The core argument … is that the process of science– looking at the world, thinking of possible explanations for how it works, testing those models by experiment, and telling everyone the results– is an essential human activity, something every human is capable of. And, in fact, every human does make use of this process, in a wide range of everyday activities. Millions of people who don’t think of themselves as scientists are, in fact, thinking like scientists every day, in pursuit of hobbies and other activities they enjoy.
More recently he gave the 6-minute version of the book as a TEDx talk, and what stood out most to me about the talk is how similar my own metaphors for scientific discovery are to his. He compares the scientific method to crossword puzzles:
We were led to the dual nature of the universe through the same process you follow to solve a crossword puzzle.… [Y]ou piece [the solutions] together a letter at a time from the simpler clues that cross them. If all of those other crossing words fit together in a satisfying way, you can be confident that you’ve also [got the right answer.]
I like to compare science to sudoku.
Last March, while our building was closed for some rennovations, I spent an afternoon with a fourth grade class as a "visiting scientist," telling them what it's like to be a scientist, explaining parts of my research to them, answering questions, and asking them about their own scientific interests. We had a fairly large block of time together, so after the presentation of lab pictures and talk of cells, lasers and molecules, we did an activity to practice thinking like scientists: I taught them how to play sudoku.
If you aren't familiar with sudoku, it's a logic game in which you fill in a 9×9 board with the numbers 1–9. Each number can be used only once per row, once per column, and once per 3×3 section. Boards start with a handful of boxes filled in, and you reason through the rest. Puzzles vary in difficulty by starting with more or fewer boxes filled.
We talked about the important steps in the scientific process: observing, asking questions, testing hypotheses, and sharing results; and I put a sudoku board up on the overhead as they passed around copies. We did the first few boxes together, using strips of colored transparency to highlight rows and columns where numbers could or could not go. Then they started to make their own guesses for which numbers went where.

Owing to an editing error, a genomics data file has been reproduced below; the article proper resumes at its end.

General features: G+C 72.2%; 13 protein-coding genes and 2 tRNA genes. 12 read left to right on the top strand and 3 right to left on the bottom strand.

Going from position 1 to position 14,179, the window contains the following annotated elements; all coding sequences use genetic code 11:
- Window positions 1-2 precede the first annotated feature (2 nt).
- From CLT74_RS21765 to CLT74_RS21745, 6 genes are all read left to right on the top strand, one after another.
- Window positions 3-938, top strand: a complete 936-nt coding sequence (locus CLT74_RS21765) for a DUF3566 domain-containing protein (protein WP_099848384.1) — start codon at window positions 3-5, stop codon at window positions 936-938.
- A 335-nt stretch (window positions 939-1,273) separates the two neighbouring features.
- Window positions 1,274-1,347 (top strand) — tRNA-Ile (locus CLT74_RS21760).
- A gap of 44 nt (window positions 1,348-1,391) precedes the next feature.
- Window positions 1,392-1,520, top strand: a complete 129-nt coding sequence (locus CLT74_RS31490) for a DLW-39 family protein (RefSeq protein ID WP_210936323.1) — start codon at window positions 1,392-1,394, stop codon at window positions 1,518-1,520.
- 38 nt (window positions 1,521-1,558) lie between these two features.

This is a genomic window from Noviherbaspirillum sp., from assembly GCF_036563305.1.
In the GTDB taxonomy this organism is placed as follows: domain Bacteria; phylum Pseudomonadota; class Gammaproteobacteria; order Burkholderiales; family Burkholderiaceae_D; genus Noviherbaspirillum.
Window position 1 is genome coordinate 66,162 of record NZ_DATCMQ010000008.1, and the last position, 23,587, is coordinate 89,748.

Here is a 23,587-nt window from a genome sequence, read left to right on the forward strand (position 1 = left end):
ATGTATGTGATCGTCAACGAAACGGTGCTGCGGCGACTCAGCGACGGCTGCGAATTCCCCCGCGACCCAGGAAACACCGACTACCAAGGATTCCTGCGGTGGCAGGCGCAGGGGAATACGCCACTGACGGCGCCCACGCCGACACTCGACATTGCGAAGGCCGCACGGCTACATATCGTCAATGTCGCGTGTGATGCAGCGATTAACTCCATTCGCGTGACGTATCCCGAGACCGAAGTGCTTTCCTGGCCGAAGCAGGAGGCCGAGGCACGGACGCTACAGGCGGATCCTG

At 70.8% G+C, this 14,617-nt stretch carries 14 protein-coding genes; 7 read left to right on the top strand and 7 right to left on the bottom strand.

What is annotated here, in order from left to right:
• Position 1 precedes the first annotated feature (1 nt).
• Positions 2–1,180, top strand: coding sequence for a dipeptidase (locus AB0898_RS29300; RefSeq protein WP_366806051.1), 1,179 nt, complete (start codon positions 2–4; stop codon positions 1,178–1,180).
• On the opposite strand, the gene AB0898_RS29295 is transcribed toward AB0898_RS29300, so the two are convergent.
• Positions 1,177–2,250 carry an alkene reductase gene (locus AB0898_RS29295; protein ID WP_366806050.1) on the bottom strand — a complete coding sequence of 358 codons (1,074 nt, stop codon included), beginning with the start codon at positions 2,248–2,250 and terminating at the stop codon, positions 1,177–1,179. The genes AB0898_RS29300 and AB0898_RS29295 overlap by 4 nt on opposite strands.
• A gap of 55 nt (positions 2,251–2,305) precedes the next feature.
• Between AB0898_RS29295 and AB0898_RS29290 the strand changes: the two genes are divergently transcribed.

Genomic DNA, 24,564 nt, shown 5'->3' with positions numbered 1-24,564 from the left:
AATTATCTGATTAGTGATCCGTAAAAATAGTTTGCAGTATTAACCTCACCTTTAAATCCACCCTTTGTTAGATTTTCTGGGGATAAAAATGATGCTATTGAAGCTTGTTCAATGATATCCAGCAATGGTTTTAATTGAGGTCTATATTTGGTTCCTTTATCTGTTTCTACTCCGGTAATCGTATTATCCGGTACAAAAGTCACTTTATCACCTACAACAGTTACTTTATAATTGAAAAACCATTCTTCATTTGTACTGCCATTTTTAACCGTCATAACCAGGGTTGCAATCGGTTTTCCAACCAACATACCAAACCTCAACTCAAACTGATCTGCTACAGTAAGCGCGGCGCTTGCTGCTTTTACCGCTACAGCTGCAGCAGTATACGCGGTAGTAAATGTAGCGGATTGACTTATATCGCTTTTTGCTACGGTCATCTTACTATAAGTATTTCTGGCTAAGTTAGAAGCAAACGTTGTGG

"What is your hypothesis?" I would ask a student. "And what is your evidence?"At first, the second question made them hesitate; was their answer wrong? Soon, though, they got the hang of it. Instead of "The five goes here," they'd say "the five should go in this box because there aren't any fives in that row." So then we stepped it up another notch: "Are there other hypotheses? Could the five go somewhere else?" Occasionally, they'd pick a placement that was uncertain, and we'd put a temporary marking in, waiting for more evidence before calling it a firm conclusion.
I didn't know how long two dozen nine-year olds would stay interested in a sudoku board, but they ate it right up. Observations, hypotheses, evidence and conclusions. They knew the terms, they knew how they worked, and they had a ball puzzling out the answers. They understood that thinking like a scientist didn't mean wearing a lab coat or goggles. It didn't require genius. It didn't require decades of study. It was a lot like solving puzzles, and it could be fun.
I think it's just like Chad Orzel said when he announced his new book: "Millions of people who don’t think of themselves as scientists are, in fact, thinking like scientists every day, in pursuit of hobbies and other activities they enjoy." Whether they're doing crosswords, solving sudoku puzzles, or even, say, fixing up a car, they're asking questions and making observations in order to solve problems with testable solutions.
They're thinking like scientists, and they don't even know it.
1: I am so excited about this book. I will probably buy copies for several non-scientists in my life when it comes out.